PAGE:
Monday, April 28, 2008

Writing On Air

Another year passes and it's time to return to Las Vegas for InterOp.

This year it also feels like I'm going through a mid-life crisis. Unfortunately I can't afford a sports car, so I decided to purchase a new laptop.

A MacBook Air.

OK, I admit it, I probably could have got a sports car, but why? It's not practical to haul my scuba diving equipment around, or taking the kids and their friends anywhere. Besides, I was tired of lugging my two hundred pound Dell, work provided, laptop around. I stuff enough crap in my backpack when I travel, such as magazines and books, the last thing I need is a heavy laptop to add to the mix.

So far, I'm very impressed with this little gem. The obviously huge benefit is its compact size.

Who says size doesn't matter?

When I first starting dragging a laptop around it seemed like the cool thing to do was to have a huge one, with a large screen for watching DVD's on the road. After several years of doing this, the thrill is gone.

Now, with the MAcBook Air, it has everything I need in a laptop, at a great size.

At first it feels a bit strange to not have all the other stuff that goes along with a laptop, but I think I will be able to adapt nicely. What's the fun in being human if we can't continually evolve and adapt to new things?

For those of you who have not looked into what a MacBook Air has, or doesn't have, let me explain.

The MacBook Air does not come with an optical drive of any sort (i.e. no DVD/CD ROM drive). There is also no floppy drive, but this is not a big deal these days anyway. When was the last time you used a floppy disk?

As the name implies, everything you need will be sent to you through the air.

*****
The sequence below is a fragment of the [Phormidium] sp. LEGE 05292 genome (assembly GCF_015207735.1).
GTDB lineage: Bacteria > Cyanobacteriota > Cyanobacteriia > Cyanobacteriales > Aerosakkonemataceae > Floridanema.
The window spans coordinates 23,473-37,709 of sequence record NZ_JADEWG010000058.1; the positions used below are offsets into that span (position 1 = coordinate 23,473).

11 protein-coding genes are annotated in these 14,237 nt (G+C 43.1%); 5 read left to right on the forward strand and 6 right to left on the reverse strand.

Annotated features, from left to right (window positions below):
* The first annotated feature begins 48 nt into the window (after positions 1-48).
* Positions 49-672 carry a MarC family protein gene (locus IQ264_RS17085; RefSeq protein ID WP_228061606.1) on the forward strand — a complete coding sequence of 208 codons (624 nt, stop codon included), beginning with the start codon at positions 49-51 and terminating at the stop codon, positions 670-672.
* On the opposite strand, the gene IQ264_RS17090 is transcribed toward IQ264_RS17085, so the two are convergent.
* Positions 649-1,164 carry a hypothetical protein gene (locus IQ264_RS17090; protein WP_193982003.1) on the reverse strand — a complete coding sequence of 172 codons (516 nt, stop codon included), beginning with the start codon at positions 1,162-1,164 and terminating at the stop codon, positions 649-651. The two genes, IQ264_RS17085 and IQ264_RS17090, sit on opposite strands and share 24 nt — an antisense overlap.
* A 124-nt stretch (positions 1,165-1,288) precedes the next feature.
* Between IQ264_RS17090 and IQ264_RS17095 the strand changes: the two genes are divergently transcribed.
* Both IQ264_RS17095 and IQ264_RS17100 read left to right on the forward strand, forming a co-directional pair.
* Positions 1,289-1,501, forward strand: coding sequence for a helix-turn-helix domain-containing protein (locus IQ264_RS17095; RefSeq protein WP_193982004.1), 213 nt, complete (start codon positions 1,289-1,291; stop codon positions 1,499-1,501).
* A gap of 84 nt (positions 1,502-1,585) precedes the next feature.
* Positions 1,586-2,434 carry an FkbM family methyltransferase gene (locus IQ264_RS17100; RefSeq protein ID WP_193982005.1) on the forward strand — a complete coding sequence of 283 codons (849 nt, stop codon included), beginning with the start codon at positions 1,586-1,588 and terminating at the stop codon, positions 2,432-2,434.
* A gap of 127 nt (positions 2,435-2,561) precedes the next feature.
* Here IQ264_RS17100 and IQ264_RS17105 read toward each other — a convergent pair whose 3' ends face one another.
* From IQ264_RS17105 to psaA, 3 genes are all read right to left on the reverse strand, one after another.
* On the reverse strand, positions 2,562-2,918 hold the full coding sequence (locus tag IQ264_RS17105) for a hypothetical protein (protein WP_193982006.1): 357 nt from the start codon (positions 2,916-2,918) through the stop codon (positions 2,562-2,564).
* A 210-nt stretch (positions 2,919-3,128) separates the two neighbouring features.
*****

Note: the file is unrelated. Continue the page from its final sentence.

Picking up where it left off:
It's rapidly becoming an all wireless world, and this laptop is on the leading edge of this paradigm-shift. Of course you can always purchase an external optical drive if you really need to "burn a disc" or do some other menial task, but for the most part you live disc-free.

One interesting option for accessing drives is to "leech" off of any computer near you that has one. Just load a little helper program onto the machine and then you can mount its drive just like it was on the MacBook Air. A neat approach for those who are not completely comfortable about being driveless.

One thing I was worried about with a laptop this thin, was that it was going to have a cheesy keyboard. I should have known though, coming from Apple, that nothing is ever done "cheesy". I find the keyboard really nice, with large keys and great response.

Another cool feature is that the keypad has the same technology in it as the iPhone so you can use all of the finger features that make the iPhone interface so nice. No need for a mouse when you can turn pages, zoom, and click, right-click, and more just by the way you massage the keypad. I'm still getting used to this myself, but I feel that soon enough I'll be cussing out my Windoze machines when I won't be able to use these little shortcuts on them.

Back in the old days, I was a big fan of the Amiga computer. It was way ahead of its time, and I loved the innovations it had over other computers, even the Macintosh. Now, times have changed, and the Mac has morphed into what I had envisioned the Amiga was going to be. For that reason, having this laptop being the first Mac I have personally owned, I feel as though I have come home.

Years of working with Windows-based computers has felt more like a daily struggle then a pleasurable experience. I got my MacBook Air because I needed something fun and positive in my life once again. A computer that I can enjoy using without worrying about viruses and the Blue Screen of Death.

Sure there is a learning-curve with using a new operating system, but I think I am ready for the change.

As always, thanks for reading my dribble, and wish me luck on my trip!

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